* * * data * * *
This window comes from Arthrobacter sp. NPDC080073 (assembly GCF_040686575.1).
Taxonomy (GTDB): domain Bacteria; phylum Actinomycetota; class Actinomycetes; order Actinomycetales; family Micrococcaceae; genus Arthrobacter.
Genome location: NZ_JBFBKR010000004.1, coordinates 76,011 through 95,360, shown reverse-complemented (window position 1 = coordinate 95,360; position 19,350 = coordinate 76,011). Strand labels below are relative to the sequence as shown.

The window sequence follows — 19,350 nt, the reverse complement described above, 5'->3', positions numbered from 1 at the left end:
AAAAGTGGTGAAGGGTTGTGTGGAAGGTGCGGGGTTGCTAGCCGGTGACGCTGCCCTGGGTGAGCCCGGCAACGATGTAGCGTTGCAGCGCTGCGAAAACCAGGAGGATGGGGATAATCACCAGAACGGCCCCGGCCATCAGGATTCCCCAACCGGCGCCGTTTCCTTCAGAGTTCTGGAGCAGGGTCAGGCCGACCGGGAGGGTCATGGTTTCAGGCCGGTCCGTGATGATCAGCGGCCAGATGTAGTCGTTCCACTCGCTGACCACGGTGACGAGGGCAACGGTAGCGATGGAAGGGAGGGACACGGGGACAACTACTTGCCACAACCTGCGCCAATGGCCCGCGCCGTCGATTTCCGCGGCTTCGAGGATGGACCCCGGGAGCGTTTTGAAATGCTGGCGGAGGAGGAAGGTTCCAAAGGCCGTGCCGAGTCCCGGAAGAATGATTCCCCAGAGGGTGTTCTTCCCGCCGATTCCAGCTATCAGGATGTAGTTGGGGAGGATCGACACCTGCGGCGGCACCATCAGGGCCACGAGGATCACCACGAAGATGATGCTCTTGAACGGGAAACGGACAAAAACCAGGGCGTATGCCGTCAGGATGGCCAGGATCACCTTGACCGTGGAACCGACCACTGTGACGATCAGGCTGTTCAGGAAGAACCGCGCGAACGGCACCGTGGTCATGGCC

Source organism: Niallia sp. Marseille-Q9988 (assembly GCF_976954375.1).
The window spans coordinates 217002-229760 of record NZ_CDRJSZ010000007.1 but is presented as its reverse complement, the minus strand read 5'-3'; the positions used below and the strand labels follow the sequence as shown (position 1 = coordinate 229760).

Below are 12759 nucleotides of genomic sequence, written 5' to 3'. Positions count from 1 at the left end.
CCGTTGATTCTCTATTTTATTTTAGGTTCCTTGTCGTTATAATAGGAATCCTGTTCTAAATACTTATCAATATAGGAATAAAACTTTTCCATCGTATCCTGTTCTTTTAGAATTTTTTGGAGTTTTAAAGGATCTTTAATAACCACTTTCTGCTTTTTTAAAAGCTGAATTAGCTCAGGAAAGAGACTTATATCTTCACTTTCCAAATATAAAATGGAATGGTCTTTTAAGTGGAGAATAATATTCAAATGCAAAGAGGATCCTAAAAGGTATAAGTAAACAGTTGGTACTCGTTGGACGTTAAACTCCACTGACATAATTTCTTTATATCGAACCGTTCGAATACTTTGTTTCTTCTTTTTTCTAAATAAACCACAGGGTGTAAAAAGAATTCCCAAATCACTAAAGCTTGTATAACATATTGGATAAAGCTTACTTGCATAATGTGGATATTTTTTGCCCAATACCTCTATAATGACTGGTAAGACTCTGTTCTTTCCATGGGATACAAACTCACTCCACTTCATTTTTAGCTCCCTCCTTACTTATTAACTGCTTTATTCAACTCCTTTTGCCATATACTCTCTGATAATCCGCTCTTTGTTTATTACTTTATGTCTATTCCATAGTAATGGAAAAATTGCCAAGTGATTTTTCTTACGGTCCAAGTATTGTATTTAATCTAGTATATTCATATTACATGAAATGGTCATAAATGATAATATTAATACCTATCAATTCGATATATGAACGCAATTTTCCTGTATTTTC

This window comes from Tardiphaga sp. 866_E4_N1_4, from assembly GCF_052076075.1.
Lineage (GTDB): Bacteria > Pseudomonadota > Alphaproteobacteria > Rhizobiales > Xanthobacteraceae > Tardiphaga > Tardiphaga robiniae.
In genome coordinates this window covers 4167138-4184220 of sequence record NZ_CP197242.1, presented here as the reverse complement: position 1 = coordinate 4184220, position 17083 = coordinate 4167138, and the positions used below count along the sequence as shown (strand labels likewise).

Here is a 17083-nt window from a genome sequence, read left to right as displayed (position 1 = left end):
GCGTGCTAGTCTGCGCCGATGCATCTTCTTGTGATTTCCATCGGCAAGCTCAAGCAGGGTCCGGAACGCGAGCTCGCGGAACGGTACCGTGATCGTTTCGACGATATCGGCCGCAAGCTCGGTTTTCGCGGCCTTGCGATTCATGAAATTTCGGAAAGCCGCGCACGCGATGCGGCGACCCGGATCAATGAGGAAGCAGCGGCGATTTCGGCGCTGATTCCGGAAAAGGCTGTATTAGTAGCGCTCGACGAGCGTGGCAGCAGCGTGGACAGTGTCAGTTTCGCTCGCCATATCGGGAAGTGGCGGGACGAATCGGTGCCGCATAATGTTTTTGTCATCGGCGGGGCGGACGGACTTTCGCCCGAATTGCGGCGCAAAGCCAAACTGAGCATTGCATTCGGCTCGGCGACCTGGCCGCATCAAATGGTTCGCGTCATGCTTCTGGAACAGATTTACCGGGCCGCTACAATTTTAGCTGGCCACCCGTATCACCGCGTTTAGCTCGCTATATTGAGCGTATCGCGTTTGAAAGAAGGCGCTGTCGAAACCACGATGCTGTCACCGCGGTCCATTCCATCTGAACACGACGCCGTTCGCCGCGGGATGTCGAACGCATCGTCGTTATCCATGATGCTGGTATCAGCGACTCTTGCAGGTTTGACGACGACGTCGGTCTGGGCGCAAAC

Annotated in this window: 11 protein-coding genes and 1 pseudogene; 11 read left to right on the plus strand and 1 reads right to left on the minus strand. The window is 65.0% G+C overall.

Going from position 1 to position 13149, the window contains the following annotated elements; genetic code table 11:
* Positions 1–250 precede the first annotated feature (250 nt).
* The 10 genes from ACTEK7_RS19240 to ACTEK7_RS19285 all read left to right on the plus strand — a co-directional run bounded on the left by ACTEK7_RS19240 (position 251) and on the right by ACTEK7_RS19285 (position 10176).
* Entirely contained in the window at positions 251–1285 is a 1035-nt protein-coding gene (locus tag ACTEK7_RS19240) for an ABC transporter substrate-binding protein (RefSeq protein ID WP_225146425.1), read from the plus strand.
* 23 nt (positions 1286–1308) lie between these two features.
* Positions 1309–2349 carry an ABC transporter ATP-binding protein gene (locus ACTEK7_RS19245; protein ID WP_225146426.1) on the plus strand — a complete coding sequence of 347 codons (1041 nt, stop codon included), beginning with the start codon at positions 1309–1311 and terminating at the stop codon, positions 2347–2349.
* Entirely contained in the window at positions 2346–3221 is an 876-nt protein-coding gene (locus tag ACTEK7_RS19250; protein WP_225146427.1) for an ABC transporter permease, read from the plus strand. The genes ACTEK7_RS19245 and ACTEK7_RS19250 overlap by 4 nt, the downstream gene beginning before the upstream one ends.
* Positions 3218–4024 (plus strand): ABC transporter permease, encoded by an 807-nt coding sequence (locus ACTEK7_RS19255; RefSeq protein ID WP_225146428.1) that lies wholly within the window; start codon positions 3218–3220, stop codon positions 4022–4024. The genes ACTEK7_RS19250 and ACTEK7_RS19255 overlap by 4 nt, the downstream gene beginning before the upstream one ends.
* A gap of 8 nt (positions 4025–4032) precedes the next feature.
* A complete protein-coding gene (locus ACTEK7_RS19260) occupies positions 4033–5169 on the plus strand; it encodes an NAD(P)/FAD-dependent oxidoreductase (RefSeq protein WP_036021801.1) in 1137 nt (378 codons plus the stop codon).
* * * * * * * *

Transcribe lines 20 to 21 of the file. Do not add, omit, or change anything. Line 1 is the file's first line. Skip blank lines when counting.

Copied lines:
* 23 nt (positions 1286–1308) lie between these two features.
* Positions 1309–2349 carry an ABC transporter ATP-binding protein gene (locus ACTEK7_RS19245; protein ID WP_225146426.1) on the plus strand — a complete coding sequence of 347 codons (1041 nt, stop codon included), beginning with the start codon at positions 1309–1311 and terminating at the stop codon, positions 2347–2349.